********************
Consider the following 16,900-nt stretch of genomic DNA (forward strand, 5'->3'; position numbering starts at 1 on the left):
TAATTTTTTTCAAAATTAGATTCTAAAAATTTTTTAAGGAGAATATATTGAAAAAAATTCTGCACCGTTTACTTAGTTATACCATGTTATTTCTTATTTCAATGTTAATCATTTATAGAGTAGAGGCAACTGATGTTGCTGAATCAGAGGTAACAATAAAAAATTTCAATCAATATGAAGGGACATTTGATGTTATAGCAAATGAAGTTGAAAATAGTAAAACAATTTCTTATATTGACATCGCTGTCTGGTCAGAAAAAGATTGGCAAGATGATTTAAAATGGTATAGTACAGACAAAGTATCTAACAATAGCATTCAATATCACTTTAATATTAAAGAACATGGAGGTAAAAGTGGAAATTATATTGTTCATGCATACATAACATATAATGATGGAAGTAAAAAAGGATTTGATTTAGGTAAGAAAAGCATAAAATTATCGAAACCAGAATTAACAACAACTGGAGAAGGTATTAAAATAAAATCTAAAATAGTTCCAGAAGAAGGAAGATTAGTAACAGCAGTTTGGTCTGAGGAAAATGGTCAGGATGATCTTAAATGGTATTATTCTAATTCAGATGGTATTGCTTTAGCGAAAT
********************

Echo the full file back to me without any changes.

Consider the following 16,900-nt stretch of genomic DNA (forward strand, 5'->3'; position numbering starts at 1 on the left):
TAATTTTTTTCAAAATTAGATTCTAAAAATTTTTTAAGGAGAATATATTGAAAAAAATTCTGCACCGTTTACTTAGTTATACCATGTTATTTCTTATTTCAATGTTAATCATTTATAGAGTAGAGGCAACTGATGTTGCTGAATCAGAGGTAACAATAAAAAATTTCAATCAATATGAAGGGACATTTGATGTTATAGCAAATGAAGTTGAAAATAGTAAAACAATTTCTTATATTGACATCGCTGTCTGGTCAGAAAAAGATTGGCAAGATGATTTAAAATGGTATAGTACAGACAAAGTATCTAACAATAGCATTCAATATCACTTTAATATTAAAGAACATGGAGGTAAAAGTGGAAATTATATTGTTCATGCATACATAACATATAATGATGGAAGTAAAAAAGGATTTGATTTAGGTAAGAAAAGCATAAAATTATCGAAACCAGAATTAACAACAACTGGAGAAGGTATTAAAATAAAATCTAAAATAGTTCCAGAAGAAGGAAGATTAGTAACAGCAGTTTGGTCTGAGGAAAATGGTCAGGATGATCTTAAATGGTATTATTCTAATTCAGATGGTATTGCTTTAGCGAAAT